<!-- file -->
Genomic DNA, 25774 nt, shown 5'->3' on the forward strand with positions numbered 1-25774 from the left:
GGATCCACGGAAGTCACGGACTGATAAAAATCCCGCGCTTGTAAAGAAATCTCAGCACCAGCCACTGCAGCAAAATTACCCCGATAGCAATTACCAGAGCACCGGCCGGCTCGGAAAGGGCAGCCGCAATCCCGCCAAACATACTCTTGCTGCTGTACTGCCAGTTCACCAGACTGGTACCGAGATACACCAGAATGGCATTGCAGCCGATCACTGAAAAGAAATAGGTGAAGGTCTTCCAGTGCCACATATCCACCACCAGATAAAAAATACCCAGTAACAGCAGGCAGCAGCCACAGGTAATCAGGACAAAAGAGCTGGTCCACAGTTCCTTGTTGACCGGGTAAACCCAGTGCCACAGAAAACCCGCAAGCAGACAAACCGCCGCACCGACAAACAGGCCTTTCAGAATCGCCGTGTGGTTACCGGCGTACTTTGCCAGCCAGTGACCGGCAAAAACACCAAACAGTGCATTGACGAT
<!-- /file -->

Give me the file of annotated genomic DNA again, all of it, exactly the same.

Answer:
Genomic DNA, 25774 nt, shown 5'->3' on the forward strand with positions numbered 1-25774 from the left:
GGATCCACGGAAGTCACGGACTGATAAAAATCCCGCGCTTGTAAAGAAATCTCAGCACCAGCCACTGCAGCAAAATTACCCCGATAGCAATTACCAGAGCACCGGCCGGCTCGGAAAGGGCAGCCGCAATCCCGCCAAACATACTCTTGCTGCTGTACTGCCAGTTCACCAGACTGGTACCGAGATACACCAGAATGGCATTGCAGCCGATCACTGAAAAGAAATAGGTGAAGGTCTTCCAGTGCCACATATCCACCACCAGATAAAAAATACCCAGTAACAGCAGGCAGCAGCCACAGGTAATCAGGACAAAAGAGCTGGTCCACAGTTCCTTGTTGACCGGGTAAACCCAGTGCCACAGAAAACCCGCAAGCAGACAAACCGCCGCACCGACAAACAGGCCTTTCAGAATCGCCGTGTGGTTACCGGCGTACTTTGCCAGCCAGTGACCGGCAAAAACACCAAACAGTGCATTGACGAT